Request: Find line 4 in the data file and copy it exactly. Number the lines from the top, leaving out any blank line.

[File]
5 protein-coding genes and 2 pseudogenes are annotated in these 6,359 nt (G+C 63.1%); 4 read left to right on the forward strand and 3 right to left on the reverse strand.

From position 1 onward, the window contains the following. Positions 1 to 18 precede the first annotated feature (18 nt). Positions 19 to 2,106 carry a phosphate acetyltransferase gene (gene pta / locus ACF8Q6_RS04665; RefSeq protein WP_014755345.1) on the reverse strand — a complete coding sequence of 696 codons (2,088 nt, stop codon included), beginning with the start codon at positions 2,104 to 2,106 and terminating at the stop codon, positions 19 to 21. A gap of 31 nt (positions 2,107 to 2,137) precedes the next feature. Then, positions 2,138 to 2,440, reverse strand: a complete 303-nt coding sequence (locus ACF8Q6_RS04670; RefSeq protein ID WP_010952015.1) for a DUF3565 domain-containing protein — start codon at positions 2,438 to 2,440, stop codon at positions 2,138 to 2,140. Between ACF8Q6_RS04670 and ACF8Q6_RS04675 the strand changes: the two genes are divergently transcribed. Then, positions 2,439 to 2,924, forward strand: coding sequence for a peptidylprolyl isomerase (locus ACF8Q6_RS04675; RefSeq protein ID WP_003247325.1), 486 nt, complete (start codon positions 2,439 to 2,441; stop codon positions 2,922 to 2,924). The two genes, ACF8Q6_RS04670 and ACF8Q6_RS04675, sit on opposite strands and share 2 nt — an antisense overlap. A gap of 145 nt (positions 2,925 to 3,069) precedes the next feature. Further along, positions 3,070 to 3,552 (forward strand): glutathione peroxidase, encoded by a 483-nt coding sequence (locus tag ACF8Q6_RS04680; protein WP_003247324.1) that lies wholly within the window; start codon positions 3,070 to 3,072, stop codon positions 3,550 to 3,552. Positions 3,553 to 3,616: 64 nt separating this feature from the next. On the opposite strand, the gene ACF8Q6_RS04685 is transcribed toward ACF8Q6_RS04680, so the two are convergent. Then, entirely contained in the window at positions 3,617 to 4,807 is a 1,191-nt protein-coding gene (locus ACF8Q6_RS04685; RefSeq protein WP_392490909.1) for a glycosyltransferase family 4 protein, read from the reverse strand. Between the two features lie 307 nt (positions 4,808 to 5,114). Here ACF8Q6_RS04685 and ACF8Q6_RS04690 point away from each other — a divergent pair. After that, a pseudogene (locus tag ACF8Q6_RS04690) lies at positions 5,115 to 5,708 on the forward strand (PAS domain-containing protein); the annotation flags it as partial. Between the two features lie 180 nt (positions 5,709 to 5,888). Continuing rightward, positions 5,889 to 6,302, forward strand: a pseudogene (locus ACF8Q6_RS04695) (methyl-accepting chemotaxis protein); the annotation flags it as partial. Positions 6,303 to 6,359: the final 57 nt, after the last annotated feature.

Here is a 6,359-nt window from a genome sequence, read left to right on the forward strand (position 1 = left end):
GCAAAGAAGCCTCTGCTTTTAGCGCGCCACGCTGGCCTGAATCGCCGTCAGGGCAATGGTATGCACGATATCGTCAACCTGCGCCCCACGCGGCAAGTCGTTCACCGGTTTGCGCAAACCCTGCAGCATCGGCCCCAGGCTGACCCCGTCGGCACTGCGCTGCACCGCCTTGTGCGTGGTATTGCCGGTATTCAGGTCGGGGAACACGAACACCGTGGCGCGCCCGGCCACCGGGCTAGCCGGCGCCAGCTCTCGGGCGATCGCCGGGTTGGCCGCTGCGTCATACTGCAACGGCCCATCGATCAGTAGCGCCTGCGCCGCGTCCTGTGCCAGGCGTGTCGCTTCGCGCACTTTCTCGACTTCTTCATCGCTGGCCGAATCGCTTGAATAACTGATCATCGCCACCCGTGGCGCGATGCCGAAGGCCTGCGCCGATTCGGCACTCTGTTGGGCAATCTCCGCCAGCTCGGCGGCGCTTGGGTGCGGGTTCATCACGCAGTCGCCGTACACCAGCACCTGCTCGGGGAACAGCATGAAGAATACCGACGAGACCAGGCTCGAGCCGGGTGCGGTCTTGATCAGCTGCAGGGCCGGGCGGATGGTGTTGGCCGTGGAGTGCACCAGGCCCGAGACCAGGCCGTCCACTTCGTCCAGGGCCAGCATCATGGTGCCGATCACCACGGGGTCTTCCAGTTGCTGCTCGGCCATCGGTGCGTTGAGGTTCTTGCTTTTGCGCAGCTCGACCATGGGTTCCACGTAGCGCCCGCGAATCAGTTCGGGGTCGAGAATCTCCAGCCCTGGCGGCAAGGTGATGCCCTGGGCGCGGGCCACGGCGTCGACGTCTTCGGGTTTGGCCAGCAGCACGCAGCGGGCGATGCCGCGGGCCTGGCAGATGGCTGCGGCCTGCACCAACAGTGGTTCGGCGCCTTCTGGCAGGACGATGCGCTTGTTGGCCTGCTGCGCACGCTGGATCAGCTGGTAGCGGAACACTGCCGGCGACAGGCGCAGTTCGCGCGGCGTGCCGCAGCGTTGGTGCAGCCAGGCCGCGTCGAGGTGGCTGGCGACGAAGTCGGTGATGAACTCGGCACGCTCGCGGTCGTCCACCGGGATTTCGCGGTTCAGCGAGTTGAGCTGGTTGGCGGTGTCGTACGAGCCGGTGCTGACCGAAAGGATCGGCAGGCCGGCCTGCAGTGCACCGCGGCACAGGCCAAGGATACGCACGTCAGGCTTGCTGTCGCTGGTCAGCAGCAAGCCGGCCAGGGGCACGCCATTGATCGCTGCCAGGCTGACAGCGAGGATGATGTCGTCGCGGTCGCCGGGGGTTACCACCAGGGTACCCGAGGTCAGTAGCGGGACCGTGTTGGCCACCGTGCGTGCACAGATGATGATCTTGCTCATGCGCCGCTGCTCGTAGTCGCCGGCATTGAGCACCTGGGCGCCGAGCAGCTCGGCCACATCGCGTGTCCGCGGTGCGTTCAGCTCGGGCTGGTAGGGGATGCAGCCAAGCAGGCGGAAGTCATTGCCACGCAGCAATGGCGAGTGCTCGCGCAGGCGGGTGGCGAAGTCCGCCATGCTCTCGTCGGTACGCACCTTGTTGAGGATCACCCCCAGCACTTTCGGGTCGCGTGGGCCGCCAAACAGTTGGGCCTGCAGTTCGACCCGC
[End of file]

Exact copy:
GCAAAGAAGCCTCTGCTTTTAGCGCGCCACGCTGGCCTGAATCGCCGTCAGGGCAATGGTATGCACGATATCGTCAACCTGCGCCCCACGCGGCAAGTCGTTCACCGGTTTGCGCAAACCCTGCAGCATCGGCCCCAGGCTGACCCCGTCGGCACTGCGCTGCACCGCCTTGTGCGTGGTATTGCCGGTATTCAGGTCGGGGAACACGAACACCGTGGCGCGCCCGGCCACCGGGCTAGCCGGCGCCAGCTCTCGGGCGATCGCCGGGTTGGCCGCTGCGTCATACTGCAACGGCCCATCGATCAGTAGCGCCTGCGCCGCGTCCTGTGCCAGGCGTGTCGCTTCGCGCACTTTCTCGACTTCTTCATCGCTGGCCGAATCGCTTGAATAACTGATCATCGCCACCCGTGGCGCGATGCCGAAGGCCTGCGCCGATTCGGCACTCTGTTGGGCAATCTCCGCCAGCTCGGCGGCGCTTGGGTGCGGGTTCATCACGCAGTCGCCGTACACCAGCACCTGCTCGGGGAACAGCATGAAGAATACCGACGAGACCAGGCTCGAGCCGGGTGCGGTCTTGATCAGCTGCAGGGCCGGGCGGATGGTGTTGGCCGTGGAGTGCACCAGGCCCGAGACCAGGCCGTCCACTTCGTCCAGGGCCAGCATCATGGTGCCGATCACCACGGGGTCTTCCAGTTGCTGCTCGGCCATCGGTGCGTTGAGGTTCTTGCTTTTGCGCAGCTCGACCATGGGTTCCACGTAGCGCCCGCGAATCAGTTCGGGGTCGAGAATCTCCAGCCCTGGCGGCAAGGTGATGCCCTGGGCGCGGGCCACGGCGTCGACGTCTTCGGGTTTGGCCAGCAGCACGCAGCGGGCGATGCCGCGGGCCTGGCAGATGGCTGCGGCCTGCACCAACAGTGGTTCGGCGCCTTCTGGCAGGACGATGCGCTTGTTGGCCTGCTGCGCACGCTGGATCAGCTGGTAGCGGAACACTGCCGGCGACAGGCGCAGTTCGCGCGGCGTGCCGCAGCGTTGGTGCAGCCAGGCCGCGTCGAGGTGGCTGGCGACGAAGTCGGTGATGAACTCGGCACGCTCGCGGTCGTCCACCGGGATTTCGCGGTTCAGCGAGTTGAGCTGGTTGGCGGTGTCGTACGAGCCGGTGCTGACCGAAAGGATCGGCAGGCCGGCCTGCAGTGCACCGCGGCACAGGCCAAGGATACGCACGTCAGGCTTGCTGTCGCTGGTCAGCAGCAAGCCGGCCAGGGGCACGCCATTGATCGCTGCCAGGCTGACAGCGAGGATGATGTCGTCGCGGTCGCCGGGGGTTACCACCAGGGTACCCGAGGTCAGTAGCGGGACCGTGTTGGCCACCGTGCGTGCACAGATGATGATCTTGCTCATGCGCCGCTGCTCGTAGTCGCCGGCATTGAGCACCTGGGCGCCGAGCAGCTCGGCCACATCGCGTGTCCGCGGTGCGTTCAGCTCGGGCTGGTAGGGGATGCAGCCAAGCAGGCGGAAGTCATTGCCACGCAGCAATGGCGAGTGCTCGCGCAGGCGGGTGGCGAAGTCCGCCATGCTCTCGTCGGTACGCACCTTGTTGAGGATCACCCCCAGCACTTTCGGGTCGCGTGGGCCGCCAAACAGTTGGGCCTGCAGTTCGACCCGC